For example, as an open innovation platform, 5G could have a direct impact on reducing greenhouse gas emissions in a range of industries – from smart agriculture and public transport systems, to smart power grids supporting accelerated take-up of EVs and more renewable energy coming onstream supported by low latency 5G, and more efficient logistics.
5. Businesses and civil society can make a change
How can business and civil society truly get involved in global events like COP26 to ultimately accelerate climate action at the pace we need?
By launching the ‘Race to Zero Breakthroughs', the UN has set near-term goals for more than 20 global sectors. This essentially creates a master plan around what business, governments, and civil society need to do to accelerate global climate action ahead of COP26.
These efforts have been quite a success, and according to the COP26 presidency, there has been significant progress from business, with around 70 percent of the world economy now covered by net-zero targets for companies’ value chains. This has risen from 30 percent when the UK started its COP26 presidency.
The mobile sector has been leading in these efforts. Companies accounting for more than 33 percent of global revenue have commited to net-zero greenhouse gas emissions by 2050, according to the Race To Zero campaign. And already in January, the mobile industry reached a crucial 20 percent tipping point in these efforts, which is the key to accelerating systems transformation.
However, we as businesses need to be clear that long term net-zero emissions is not enough. We need to move towards zero now, by reducing emissions. The date 2030 is of utmost importance. We must halve our global emissions by then. These net-zero ambitions must therefore be followed by great milestone progress, including halving emissions by 2030 as the first priority.
We know it’s possible. In less than 10 years, Ericsson has cut its own emissions (fleet, facility, product transport, and business travel) by more than 70 percent, and we will continue to do more by at least halving our value chain emissions by 2030 aligned to our work with the Exponential Roadmap initiative. To achieve this, we’re working on reducing emissions within our supply chain, supporting our customers through our “Breaking the energy curve” approach and improving energy efficiency in our own products. We’re also relying on our customers to switch to renewable energy sources for their networks. And as shown in the image above in the UN Breakthrough Ambition, our customers are with us in this race.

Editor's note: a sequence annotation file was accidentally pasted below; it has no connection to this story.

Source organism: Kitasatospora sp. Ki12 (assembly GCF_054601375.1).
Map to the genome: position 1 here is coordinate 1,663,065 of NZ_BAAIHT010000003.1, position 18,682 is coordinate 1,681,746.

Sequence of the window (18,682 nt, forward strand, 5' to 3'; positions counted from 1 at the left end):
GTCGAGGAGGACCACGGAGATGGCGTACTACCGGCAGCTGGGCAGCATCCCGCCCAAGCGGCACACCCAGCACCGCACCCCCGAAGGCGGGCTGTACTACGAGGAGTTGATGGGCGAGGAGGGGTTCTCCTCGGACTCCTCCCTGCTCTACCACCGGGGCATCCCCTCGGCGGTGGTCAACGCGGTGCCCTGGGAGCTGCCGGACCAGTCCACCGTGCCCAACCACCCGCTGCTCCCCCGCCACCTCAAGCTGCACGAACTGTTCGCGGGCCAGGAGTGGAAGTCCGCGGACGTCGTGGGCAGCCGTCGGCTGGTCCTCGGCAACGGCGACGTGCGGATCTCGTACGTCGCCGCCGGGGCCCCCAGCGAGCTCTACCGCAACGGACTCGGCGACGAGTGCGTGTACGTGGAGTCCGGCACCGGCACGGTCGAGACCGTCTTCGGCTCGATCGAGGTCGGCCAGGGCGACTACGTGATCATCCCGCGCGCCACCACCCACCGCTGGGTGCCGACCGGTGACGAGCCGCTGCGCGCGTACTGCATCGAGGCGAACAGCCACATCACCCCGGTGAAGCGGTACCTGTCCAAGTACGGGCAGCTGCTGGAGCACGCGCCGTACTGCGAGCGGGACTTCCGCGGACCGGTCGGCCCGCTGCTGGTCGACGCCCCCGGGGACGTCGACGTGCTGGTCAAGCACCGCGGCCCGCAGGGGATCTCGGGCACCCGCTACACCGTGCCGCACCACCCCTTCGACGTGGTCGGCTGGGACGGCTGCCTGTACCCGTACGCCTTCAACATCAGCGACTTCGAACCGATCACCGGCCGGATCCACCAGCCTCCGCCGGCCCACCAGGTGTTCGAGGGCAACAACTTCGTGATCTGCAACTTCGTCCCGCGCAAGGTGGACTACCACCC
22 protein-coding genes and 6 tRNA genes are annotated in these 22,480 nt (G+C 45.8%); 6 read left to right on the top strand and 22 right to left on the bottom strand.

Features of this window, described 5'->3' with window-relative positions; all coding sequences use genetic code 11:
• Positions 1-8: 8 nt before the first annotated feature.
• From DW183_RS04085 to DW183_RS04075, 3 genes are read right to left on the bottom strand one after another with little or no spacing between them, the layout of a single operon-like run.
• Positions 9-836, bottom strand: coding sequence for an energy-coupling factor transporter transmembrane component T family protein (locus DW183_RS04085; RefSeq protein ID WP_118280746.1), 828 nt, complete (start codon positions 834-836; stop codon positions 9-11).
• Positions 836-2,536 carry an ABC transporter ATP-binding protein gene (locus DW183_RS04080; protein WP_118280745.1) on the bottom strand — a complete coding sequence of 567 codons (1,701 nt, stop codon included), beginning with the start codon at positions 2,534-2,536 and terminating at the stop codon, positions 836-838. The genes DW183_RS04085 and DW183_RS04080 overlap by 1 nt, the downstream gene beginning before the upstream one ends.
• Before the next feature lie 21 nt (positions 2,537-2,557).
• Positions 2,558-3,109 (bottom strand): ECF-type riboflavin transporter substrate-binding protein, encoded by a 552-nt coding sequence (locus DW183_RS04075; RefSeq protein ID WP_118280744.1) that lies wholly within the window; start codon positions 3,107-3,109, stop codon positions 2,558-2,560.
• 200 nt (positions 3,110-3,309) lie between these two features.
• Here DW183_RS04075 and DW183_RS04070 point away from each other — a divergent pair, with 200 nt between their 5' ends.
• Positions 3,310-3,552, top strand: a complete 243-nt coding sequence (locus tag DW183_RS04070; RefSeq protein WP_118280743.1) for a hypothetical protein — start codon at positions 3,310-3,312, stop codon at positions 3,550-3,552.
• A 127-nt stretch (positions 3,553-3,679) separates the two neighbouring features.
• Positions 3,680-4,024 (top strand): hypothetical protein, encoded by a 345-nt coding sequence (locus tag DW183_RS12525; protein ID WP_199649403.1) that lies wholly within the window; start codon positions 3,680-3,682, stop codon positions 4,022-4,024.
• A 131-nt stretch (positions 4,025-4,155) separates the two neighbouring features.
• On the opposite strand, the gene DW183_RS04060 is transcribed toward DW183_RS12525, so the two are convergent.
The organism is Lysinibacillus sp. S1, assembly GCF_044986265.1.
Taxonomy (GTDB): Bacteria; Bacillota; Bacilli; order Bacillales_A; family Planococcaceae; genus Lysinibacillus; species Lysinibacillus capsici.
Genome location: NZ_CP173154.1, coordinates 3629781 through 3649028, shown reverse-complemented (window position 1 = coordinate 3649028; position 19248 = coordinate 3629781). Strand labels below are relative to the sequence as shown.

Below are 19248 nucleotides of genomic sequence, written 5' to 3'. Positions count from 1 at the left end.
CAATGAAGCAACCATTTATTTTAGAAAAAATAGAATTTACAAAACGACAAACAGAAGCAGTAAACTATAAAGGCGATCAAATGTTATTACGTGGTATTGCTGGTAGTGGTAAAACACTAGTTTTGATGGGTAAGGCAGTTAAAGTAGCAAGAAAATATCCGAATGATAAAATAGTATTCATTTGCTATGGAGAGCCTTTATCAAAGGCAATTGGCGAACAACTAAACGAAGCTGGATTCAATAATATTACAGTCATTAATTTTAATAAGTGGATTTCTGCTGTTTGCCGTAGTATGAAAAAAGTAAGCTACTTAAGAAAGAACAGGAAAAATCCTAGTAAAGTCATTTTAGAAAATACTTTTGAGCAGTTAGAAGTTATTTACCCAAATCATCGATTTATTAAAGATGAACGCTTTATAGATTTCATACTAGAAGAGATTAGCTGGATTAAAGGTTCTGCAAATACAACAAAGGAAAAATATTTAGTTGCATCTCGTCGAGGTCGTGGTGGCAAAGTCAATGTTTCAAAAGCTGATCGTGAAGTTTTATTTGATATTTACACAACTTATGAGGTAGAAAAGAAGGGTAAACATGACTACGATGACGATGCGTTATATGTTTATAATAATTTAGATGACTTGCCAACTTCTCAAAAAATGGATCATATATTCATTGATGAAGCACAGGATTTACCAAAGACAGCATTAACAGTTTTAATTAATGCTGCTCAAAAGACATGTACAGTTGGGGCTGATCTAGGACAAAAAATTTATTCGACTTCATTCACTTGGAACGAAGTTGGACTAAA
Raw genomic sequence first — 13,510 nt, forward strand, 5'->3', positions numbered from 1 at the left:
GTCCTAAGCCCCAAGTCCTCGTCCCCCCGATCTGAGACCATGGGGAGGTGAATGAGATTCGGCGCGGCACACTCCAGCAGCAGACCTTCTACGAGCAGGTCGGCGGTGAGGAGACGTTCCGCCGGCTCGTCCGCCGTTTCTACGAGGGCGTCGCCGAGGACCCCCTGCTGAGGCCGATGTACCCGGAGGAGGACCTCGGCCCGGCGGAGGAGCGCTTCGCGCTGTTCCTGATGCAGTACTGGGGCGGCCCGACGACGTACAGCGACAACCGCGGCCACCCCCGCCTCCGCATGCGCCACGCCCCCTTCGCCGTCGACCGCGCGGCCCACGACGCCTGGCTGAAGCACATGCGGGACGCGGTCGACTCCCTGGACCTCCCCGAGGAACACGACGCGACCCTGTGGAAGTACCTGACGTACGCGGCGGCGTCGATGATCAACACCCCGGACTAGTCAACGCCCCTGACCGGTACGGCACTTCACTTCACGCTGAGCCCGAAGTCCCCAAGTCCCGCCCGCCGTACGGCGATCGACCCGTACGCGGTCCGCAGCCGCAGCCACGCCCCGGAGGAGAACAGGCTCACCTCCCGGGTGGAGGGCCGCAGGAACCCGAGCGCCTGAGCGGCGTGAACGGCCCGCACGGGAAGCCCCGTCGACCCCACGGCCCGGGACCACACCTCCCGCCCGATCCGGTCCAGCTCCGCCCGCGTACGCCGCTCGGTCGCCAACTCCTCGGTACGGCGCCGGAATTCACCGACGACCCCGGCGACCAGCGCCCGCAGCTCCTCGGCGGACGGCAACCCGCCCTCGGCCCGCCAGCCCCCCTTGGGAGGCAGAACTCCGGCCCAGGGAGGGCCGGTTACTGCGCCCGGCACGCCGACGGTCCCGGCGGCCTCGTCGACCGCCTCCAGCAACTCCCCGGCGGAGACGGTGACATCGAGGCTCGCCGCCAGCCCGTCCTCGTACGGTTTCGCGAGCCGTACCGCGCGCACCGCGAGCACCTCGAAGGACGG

As mentioned, civil society can play an important part in COP26. We’ve already seen this in the demonstrations and grass-roots movements that have taken place around the world. To support this and amplify the message and actions throughout civil society, we have chosen to partner with with the Exponential Roadmap initative and We Don’t Have Time.
We will create a virtual backdoor for everyone at COP26 by hosting the 4th Exponential Climate Action Summit in the Blue Zone, close to the negotiations and the event action. The last summit during NY Climate Week had over 8.8 million viewers on Twitter.
The events will be broadcast daily during the evening (GMT), showcasing innovators, distruptors and transformers in sectors like industry, buildings, energy and digitalization. We know the solutions are out there, we just need to scale them now by taking action.
Please join the discussion! We truly don’t have time to wait.
Read Emelie’s previous blog post COP26: climate action and the role of policy, business and technology in 2021